The country had a wealth of iron ore and wood, and Germany and Britain needed those things. Being able to export in-demand goods greatly increased Sweden’s prosperity.
History of Entrepreneurship
Sometimes, all it takes is one lucky event – like the Industrial Revolution – to turn things around for an entire country. Once Sweden entered the global trade market on a relatively large scale, it kept going.
The country has a long and impressive history of entrepreneurship. Although geographically, Sweden is small, it’s home to some of the world’s most successful companies, including:
- Spotify 
In fact, Sweden ranks in the top 10 of the “World’s Most Entrepreneurial Countries.” 
Strong Work Ethic
People in Sweden have a strong work ethic. Despite many claims that Sweden is a socialist country, it’s not. While it does have some socialist principles and programs in place, it’s a capitalist country. (Many people refer to its capitalist system as “cuddly capitalism.”)  People have to work hard for what they have, and they’re willing to do it.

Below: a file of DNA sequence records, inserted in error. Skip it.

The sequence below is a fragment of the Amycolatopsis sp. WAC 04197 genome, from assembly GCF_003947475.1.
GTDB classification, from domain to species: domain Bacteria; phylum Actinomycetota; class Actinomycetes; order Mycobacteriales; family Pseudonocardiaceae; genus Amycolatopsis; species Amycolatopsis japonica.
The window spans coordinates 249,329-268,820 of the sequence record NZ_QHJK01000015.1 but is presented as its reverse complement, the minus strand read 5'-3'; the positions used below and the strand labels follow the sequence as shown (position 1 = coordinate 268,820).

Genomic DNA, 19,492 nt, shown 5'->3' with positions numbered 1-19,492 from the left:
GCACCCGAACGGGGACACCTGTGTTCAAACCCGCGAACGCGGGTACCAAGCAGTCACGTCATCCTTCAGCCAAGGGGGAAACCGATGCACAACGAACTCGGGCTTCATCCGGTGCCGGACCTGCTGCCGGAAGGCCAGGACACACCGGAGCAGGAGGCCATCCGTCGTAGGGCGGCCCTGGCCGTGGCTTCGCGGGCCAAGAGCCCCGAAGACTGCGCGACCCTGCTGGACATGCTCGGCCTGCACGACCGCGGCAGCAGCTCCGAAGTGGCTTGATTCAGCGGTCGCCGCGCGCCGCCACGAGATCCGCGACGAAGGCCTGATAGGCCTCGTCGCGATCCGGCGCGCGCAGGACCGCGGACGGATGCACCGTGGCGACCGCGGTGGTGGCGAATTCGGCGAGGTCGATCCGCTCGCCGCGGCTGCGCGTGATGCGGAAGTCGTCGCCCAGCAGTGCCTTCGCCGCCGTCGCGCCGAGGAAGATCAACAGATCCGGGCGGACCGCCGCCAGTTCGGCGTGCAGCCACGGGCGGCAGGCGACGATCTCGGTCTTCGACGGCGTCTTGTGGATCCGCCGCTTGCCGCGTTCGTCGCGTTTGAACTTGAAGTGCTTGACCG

Thriving Business Culture
Sweden’s thriving business culture goes hand-in-hand with its people’s strong work ethic and the country’s history of entrepreneurship. While people may not associate Sweden with the fast-paced world of business – a la Wall Street – that world is there nonetheless, and it’s always in full force.
Sustainable Tax and Welfare Systems
Sweden has a long history of implementing sustainable tax and welfare systems. For example, in the early 1970s, Sweden introduced a wealth tax to reduce economic inequality. Additionally, Sweden provides its citizens with high-quality social services, such as healthcare and education.
By doing so, Sweden can ensure that all of its citizens have access to these essential resources, regardless of their income level. Ultimately, Sweden’s sustainable tax and welfare systems benefit both the individual and society.
It turns out that Sweden’s peaceful nature is good for more than just the country’s image; it also helps out financially. In fact, Sweden consistently ranks among the most peaceful countries worldwide; it’s also regularly one of the most prosperous.